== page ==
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About The commoner. (Lincoln, Neb.) 1901-1923 | View Entire Issue (Aug. 30, 1907)
WILLIAM J. BRYAN, EDITOR AND PROPRIETOR
ytpL. 7, no. 33 ;.;-. .;
.-Lincoln, Nebraska, August 30, 1907
Whole Number 345
r . .
r PRESIDENT URGES CENTRALIZATION ;
TAFT WEAKENS ON REFORM .' -MERELY
TO GET IN ON
THERE ARE OTHERS
"AFTER THE MANNER OF DAVIS" "
HERE IS A CALAMITY HOWL
"IF PRESIDENT ROOSEVELT IS A REPUB
LICAN" MR. ROOSEVELT'S "ILLOGICAL STOP"
AND MR. TAFT'S "WIDE MARGIN"
LETTERS FROM THE PEOPLE
COMMENT ON CURRENT TOPICS
' WHETHER COMMON OR NOT
NEWS OF THE WEEK
A HAVEN OF REFUGE
MERELY "TO GET IN ON"
, The St. Louis Republic recently said: "If
Secretary Taft's dream is ever to become a '
reality lie must forswear republicanism and go
over to that party which, as a whole, is already
in favor of revision." The Republic said this in
commenting upon Mr. Taft's declaration that
he was in favor of tariff revision whenever Ine""'
republican party "as a whole" shall favor.
Replying to the Republic the St. Louis-Globe-Democrat
(republican) says: "If the
democratic party could be trusted to think and
act as a whole on anything at all, its prospect
of restoration would be brighter than it is. But
there can be no doubt, that it comes much nearr-r
wanting tariff revision 'as a whole' than the re
publican party does, or ever will."
The Globe-Democrat also says "all tariff
revision is now associated in the public mind
with the democratic party" and that "even such
an authority as Secretary Taft can not force
the republican party" into disputing with the
democratic party the possession- of that reform
although of course the Globe-Democrat does not
call it "reform."
f According, then, to the Globe-Democrat Mr.
Taft's tariff revision declaration is merely the
old time republican plan of "holding the word
of promise to the ear to break it to the hope."
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WHAT MR. ROOSEVELT'S LATEST-ANNOUNCED POLICY MEANS
President Urges Centralization
Referring to Mr. Taft's speech at Colum
bus the Milwaukee Sentinel says: "His pointed
declaration against government ownership of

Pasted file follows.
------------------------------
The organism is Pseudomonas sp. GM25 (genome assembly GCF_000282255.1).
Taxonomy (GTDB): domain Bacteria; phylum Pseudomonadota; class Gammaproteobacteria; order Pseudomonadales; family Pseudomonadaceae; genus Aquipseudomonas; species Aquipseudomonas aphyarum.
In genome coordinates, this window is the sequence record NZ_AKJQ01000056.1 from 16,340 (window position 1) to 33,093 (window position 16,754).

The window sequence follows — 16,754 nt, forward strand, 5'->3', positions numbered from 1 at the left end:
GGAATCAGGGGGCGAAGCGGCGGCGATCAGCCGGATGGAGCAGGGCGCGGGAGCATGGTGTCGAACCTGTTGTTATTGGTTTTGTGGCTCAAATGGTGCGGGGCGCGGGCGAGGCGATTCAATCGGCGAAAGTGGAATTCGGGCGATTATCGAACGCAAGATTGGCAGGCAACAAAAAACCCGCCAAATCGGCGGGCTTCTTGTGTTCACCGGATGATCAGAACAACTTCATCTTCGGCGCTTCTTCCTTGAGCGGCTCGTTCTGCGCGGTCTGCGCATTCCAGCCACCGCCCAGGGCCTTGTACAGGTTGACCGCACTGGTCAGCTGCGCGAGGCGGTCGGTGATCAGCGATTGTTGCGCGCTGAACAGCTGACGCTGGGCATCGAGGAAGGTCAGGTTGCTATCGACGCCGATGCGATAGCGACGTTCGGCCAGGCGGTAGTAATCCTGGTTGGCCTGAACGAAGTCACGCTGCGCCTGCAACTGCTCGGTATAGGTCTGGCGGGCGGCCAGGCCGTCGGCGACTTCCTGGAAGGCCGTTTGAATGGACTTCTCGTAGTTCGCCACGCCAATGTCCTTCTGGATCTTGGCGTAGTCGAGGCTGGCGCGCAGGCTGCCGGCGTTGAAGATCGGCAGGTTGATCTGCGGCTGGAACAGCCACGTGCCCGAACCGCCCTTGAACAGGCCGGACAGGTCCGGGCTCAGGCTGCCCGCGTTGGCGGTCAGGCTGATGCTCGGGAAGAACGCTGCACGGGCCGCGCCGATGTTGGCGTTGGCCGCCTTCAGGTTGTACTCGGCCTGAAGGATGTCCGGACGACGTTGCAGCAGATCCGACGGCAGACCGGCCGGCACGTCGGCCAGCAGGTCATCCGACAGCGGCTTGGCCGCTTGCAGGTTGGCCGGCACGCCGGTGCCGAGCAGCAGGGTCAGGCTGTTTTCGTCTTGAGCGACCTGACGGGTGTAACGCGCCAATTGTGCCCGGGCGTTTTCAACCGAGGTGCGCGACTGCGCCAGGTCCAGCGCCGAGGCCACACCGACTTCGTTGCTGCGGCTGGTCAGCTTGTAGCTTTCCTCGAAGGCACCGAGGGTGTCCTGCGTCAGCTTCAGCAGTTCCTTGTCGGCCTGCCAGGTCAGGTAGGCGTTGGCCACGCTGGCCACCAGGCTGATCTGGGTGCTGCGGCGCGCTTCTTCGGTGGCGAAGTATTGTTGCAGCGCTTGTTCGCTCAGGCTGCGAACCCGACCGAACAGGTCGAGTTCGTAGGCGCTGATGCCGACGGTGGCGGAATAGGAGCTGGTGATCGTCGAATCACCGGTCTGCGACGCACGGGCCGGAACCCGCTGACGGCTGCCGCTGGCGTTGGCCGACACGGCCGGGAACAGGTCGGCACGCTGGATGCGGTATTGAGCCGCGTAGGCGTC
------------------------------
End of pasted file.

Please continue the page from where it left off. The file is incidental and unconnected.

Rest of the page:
railroads should apprise Mr. Bryan of the
futility of his own recent efforts to discard that
issue and keep it out of the coming campaign
should he be nominated."
But in that same speech Mr. Taft himself,
said that if a remedy is not provided for .present
day evils "then we may certainly expect that
the movement toward government ownership will
become a formidable one that can not be stayed."
.The Sioux City (Iowa) Journal nfakes this
blunt confession: "It must be -admitted that
Mr. "Bryan's word 'predatory' has been appro
priated." Well, if the republican leaders have pro
gressed so far as to admit that 4it' is stealing
then all around congratulations are in order.
The president has at last disclosed his
scheme for centralization at which he has hinted
in former speeches. In his Provlncetown, Mass.,
address, he proposes the national incorporation
of railroads and other corporations engaged in
interstate commerce.. He says:
"Most largo corporations do a business that
id not confined to any one state. Experience
has shown that the effort to control these cor
porations by mere state action can not produce
wholesome results. In most cases such effort
fails to correct the real abuses of which the cor
poration is or may be guilty; while in other
cases "the effort is apt to cause either hardship
to the corporation itself, or else hardship to
neighboring states which have not tried to grap
ple with the problem in the same manner; and,
of course, we must be as scrupulous to 'safe
guard the rights of the corporations as to exact
from them in return a full measure of justice
to the public.
"I believe in a national incorporation law
for corporations engaged in interstate business.
I believe, furthermore, that the need for action
is most pressing as regards those corporations
which, because they are common carriers, exor
cise a quasi public function; and which can be
completely controlled, in all respects, by the
federal government, by the exercise of the power
conferred under the interstate commerce clause,
and, if necessary, under the post-road clduso, of
' "DuIng the last few years we have taken
marked strides in advance along the road of
proper regulation of these railroad corporations,
but we must not stop in the work. The national
government should exercise over them a similar
supervision and control to that which it exer
cises over national banks. Wo can do this only
by proceeding farther along the lines marked
out by the recent national legislation."
Here is the secret It Is out at last! The
states are annoying the corporations and tho
corporations demand federal protection from
state legislation. The president thinks that
action "is most pressing as rogards those cor
porations which because they are common car
riers exercise a quasi public function." Tho
states have been enacting two-cent fare laws and
laws reducing freight rates and the railroad
-managers demand that they shall be relieved
from further fear of such legislation. The
president's Hamiltonlan Ideas make him an easy
victim and he yields to the entreaties of the
If it was the public he sought to protect
he would recommend federal remedies which
..would not Interfere with state remedies but it
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